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The consequences of vehicular homicide in Virginia – Part II

Close followers of our blog know that we like to warn our Leesburg readers about all of the potential consequences that come with drunk-driving charges in our state. Just last week, in the first post of our two-part series, we talked about the legal consequences of vehicular homicide, particularly what could happen in the criminal justice system for those convicted of the crime. But as we explained at the end of that post, criminal litigation is not the only legal consequence that can come with a vehicular homicide case.

For those who did not read the post, the other legal consequence we are referring to is civil litigation, which can sometimes arise after a fatal drunk-driving accident. A victim’s family may choose to name the defendant of a vehicular homicide case in a wrongful death claim, holding that person responsible for the death of their loved one. Oftentimes, in these types of personal injury cases, a victim’s family will seek damages, called compensation, that are usually monetary in value.

So how much compensation might a defendant in Virginia be expected to pay in a wrongful death case? This depends on the specifics of the case. In Virginia, there is a two-year statute of limitations on wrongful death claims, meaning if a victim’s family does not file a claim in that amount of time, they forfeit their right to sue for damages.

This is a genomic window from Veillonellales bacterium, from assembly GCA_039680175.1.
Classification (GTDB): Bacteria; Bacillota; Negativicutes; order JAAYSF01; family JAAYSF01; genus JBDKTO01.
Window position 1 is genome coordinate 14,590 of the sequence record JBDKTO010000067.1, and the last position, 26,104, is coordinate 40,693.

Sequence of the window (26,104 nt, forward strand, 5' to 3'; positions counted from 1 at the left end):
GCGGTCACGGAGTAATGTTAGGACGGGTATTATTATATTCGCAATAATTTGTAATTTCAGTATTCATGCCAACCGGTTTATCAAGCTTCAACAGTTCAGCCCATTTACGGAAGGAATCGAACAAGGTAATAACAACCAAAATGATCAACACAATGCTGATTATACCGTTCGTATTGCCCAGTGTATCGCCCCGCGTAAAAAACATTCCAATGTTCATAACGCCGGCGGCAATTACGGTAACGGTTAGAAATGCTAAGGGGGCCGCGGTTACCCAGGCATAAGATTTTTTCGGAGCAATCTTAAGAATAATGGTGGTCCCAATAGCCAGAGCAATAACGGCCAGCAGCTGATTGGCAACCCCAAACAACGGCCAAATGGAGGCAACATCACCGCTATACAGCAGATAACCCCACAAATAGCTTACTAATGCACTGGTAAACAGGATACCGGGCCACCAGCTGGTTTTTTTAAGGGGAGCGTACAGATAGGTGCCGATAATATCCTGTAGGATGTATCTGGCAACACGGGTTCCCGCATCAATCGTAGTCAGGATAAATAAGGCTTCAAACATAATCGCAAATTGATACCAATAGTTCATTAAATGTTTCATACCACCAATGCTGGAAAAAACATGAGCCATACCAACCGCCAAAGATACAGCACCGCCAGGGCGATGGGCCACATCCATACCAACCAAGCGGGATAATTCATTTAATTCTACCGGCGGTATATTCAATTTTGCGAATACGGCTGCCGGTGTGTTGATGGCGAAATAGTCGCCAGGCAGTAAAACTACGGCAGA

Another major thing that can affect the amount a defendant may have to pay is whether the family sues for a combination of compensatory – actual monetary loss such as expected loss of income, medical and burial expenses – and punitive damages, which in essence “punish” the driver for their reckless decision. Depending on how the court decides in a wrongful death case, a defendant may be expected to pay thousands of dollars to a victim’s family.

Of course, just like in a criminal case, a defendant is allowed access to a lawyer and is advised to obtain such counsel in order to protect their civil rights. Without an attorney and their extensive legal background, a defendant may have difficulty protecting themselves from a civil claim, meaning they may be forced to pay large sums of money in the end.

Sources: FindLaw, “Virginia Involuntary Manslaughter Law,” Accessed Sept. 21, 2015

Vacode.org, “§ 8.01-244, Actions for wrongful death; limitation,” Accessed Sept. 21, 2015

Vacode.org, “§ 8.01-52, Amount of damages,” Accessed Sept. 21, 2015

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